The Corner

Against Despair

Let’s not kid ourselves, last night was a bad night. I understand and appreciate the impulse to “come together” and put aside the partisanship. That’s a good and necessary impulse in politics. But so is honesty. And I think the voters made a terrible mistake. No serious person thinks that just because the public votes one way or another, their verdict is right. But all American citizens should accept that the voters have the final say. Maybe things will work out better than I expect with another four years of Barack Obama in the White House. Crazier things have happened.

But that’s not how I’d bet.

Even so, that’s a matter of what will come out of Washington in the months to come. And even if John Boehner & Co. work wonders, I don’t really see how conservatives can spin the news about what came out of the electorate. The fact that Barack Obama was reelected, and how he was reelected, can only be seen as dispiriting news for conservatives. 

That Mitt Romney got fewer votes than John McCain is dismaying on any number of levels. We were told, by strategists and by what seemed like common sense, that the McCain coalition was a floor for Romney to build up from. The possibility that it was in fact a ceiling is pretty awful to contemplate. It is also pretty infuriating when you think about what the Romney campaign was telling us about their path to 270.

I’ll be blunt: I do not think Mitt Romney ran a good campaign. Don’t get me wrong, I think he worked his heart out as did many who worked for him. I think he made himself into the best candidate he could (which is different from saying he was a great candidate). But I also think that Romney’s theory of the contest was wrong. As I wrote at the time, the Republican convention was a mess. I think Romney strategist Stu Stevens’s contempt for ideas — never mind conservative ideas — was absurd. I think the failure of the Romney campaign to offer a compelling explanation of any kind (at least until the second debate) for how it wasn’t a third Bush term was fatal (as I discussed here and elsewhere). Politics is about persuasion. And persuasion requires making serious arguments. Stevens, by all accounts, has contempt for serious arguments.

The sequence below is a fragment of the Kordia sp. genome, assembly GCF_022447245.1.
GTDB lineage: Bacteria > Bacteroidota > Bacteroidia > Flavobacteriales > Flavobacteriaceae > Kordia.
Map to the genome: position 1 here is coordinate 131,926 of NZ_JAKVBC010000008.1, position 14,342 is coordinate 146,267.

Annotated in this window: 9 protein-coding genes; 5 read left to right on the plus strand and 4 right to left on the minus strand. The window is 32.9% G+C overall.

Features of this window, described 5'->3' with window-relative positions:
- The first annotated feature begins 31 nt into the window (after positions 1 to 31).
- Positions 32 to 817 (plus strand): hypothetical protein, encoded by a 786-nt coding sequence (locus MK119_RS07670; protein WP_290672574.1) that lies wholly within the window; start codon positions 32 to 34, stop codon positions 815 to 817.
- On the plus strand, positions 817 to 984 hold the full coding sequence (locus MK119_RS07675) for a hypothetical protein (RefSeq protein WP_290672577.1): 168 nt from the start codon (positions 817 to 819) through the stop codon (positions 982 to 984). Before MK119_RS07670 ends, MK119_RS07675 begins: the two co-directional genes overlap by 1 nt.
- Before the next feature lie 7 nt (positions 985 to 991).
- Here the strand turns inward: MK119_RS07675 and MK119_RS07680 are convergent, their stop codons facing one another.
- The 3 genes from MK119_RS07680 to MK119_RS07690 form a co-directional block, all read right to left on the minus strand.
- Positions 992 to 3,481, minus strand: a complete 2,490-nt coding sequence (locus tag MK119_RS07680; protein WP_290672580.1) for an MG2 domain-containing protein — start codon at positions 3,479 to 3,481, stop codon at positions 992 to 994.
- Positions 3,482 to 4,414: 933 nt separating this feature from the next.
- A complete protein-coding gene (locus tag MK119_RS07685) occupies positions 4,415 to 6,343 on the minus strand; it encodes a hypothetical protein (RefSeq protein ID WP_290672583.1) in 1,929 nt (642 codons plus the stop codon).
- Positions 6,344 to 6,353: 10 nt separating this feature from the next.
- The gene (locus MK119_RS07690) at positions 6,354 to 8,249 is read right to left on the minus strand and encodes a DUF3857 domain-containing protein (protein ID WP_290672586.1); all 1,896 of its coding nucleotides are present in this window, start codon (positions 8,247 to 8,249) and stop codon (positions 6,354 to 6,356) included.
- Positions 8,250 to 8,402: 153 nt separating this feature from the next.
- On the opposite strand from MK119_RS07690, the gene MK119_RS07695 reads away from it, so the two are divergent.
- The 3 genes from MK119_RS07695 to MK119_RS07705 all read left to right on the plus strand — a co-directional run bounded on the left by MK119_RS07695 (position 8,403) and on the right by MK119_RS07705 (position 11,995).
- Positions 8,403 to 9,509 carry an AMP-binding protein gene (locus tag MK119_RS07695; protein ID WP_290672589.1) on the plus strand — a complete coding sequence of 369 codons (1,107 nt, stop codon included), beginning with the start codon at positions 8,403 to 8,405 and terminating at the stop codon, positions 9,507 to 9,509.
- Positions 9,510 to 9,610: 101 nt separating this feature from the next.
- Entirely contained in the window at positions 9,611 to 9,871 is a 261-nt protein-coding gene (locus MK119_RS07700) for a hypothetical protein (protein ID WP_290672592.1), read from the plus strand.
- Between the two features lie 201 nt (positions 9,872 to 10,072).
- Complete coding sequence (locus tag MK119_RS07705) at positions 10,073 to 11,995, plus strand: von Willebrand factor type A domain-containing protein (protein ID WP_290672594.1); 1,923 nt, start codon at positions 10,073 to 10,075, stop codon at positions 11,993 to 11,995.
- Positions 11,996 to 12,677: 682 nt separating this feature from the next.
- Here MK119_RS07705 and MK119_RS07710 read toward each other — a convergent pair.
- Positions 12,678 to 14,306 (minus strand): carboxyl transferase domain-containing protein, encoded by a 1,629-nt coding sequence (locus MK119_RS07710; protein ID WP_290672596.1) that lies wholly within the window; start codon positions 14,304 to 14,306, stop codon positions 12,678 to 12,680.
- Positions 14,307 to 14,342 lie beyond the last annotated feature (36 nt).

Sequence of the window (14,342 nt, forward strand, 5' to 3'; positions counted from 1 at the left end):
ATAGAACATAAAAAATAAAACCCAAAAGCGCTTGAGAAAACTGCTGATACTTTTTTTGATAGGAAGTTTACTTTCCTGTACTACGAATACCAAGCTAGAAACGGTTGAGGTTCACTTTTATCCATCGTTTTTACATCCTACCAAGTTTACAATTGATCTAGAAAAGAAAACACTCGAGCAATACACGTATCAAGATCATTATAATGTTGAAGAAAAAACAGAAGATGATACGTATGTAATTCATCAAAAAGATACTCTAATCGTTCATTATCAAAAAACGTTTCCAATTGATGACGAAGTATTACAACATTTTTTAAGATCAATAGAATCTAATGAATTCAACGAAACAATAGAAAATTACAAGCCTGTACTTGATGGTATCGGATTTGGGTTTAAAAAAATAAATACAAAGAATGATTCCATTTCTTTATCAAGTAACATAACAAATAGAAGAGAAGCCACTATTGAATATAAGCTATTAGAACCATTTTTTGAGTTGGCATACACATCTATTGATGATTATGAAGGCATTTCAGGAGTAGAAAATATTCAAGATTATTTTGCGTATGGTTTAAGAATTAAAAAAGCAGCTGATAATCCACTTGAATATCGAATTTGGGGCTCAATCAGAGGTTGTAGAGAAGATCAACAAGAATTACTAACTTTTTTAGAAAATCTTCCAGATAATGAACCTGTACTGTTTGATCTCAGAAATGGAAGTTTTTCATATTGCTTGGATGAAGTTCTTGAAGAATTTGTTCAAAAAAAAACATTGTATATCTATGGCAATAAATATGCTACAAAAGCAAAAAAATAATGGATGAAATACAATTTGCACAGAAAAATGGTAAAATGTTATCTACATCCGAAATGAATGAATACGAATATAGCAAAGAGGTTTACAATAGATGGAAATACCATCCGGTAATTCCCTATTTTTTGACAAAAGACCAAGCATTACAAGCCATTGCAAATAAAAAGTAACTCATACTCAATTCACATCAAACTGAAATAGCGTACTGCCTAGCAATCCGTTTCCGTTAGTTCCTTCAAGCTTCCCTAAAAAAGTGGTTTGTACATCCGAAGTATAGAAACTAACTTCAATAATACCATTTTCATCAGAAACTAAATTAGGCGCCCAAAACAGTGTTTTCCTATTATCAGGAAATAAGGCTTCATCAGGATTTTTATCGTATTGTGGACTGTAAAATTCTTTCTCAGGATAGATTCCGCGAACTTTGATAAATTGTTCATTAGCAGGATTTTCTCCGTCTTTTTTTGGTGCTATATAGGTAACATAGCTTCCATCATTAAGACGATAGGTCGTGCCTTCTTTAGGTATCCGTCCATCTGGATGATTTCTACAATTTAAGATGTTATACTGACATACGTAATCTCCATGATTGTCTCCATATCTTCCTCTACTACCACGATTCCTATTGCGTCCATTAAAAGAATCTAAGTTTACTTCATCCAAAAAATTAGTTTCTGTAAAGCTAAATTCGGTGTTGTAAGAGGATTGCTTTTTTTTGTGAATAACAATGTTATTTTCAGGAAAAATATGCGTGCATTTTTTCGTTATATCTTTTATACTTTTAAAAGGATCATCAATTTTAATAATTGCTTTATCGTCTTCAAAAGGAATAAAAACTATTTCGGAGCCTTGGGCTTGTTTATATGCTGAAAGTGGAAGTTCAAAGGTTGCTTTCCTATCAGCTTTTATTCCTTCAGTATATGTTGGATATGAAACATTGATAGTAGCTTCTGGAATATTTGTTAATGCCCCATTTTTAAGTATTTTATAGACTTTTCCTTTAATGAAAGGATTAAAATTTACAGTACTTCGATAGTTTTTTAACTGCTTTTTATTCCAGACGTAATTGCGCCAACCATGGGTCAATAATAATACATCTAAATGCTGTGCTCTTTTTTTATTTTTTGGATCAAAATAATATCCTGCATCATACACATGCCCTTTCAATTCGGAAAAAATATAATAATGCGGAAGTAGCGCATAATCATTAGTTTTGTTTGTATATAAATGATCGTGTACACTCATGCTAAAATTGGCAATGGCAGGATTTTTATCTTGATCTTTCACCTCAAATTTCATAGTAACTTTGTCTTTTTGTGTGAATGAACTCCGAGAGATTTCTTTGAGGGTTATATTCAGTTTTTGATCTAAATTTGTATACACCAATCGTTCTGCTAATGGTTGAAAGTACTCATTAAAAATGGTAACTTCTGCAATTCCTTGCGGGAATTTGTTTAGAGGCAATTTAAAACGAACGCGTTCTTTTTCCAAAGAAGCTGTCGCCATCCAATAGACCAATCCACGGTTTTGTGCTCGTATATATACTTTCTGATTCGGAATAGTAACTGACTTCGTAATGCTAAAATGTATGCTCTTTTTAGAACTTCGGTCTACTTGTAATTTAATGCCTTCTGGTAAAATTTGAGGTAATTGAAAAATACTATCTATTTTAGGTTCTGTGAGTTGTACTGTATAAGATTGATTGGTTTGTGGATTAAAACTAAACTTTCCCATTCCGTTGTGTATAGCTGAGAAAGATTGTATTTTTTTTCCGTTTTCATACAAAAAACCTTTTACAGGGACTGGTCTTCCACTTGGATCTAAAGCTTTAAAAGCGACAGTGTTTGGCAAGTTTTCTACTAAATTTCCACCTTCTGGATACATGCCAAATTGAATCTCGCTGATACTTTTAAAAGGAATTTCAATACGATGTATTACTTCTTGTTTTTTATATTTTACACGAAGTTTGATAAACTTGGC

None of this means that all of the talk about changing demographics and long-term structural challenges for the GOP is without merit. I have strong views about all of that as well.

In fact, I have a different view from some about the coming wave of recriminations: I welcome it. I don’t know that things need to be vicious or personal, but they do need to be honest. And honesty requires we say things that may feel personal to our friends. This is one of the great and abiding strengths of the conservative movement and the thing I love about it most. Contrary to the conventional wisdom among liberals, conservatives are actually far more willing to examine their dogma and their first principles than liberals or “centrists” are. This has been the source of conservatism’s lasting strength.

It’s going to take a while to sort through this mess. There’s evidence for every faction either to cling to as a flotation device in rough emotional seas or to wield as a cudgel in a fratricidal battle for dominance on the right. Much of the instant analysis (yes, possibly including my own) is bound to be proven wrong in the coming days and weeks. And, given the scope of this loss, many contradictory arguments will be sustainable simultaneously. For instance, I for one don’t blame the tea-party base’s skepticism in response to claims that if only the GOP had elected an even more moderate candidate we would have won. But I also think the tea parties’ insistence on picking the candidate with the most strident position, regardless of his skills as a candidate, is mistaken. The problem was never the Buckley rule, it was figuring out how to apply it successfully.

My only real counsel for the moment is against despair (see: “How to take a beating”). I hear lots of people saying they’re done with politics. I understand the impulse. But that way lies ruin. Despair is the gateway drug to cynicism and Nockian indifference. Our problems are too great and our cause too just for that. There is time to take a timeout and have a drink (or 50). But it’s worth remembering that the cause is lost only if you leave it and choose to never find it again. “Never despair,” Edmund Burke allegedly said, “but if you do, work in despair.” I don’t know that Burke actually said that, but whoever did was right. 

Jonah Goldberg — Jonah Goldberg holds the Asness Chair in Applied Liberty at the American Enterprise Institute and is a senior editor of National Review. His new book, The Suicide of The West, is on sale now. @jonahnro

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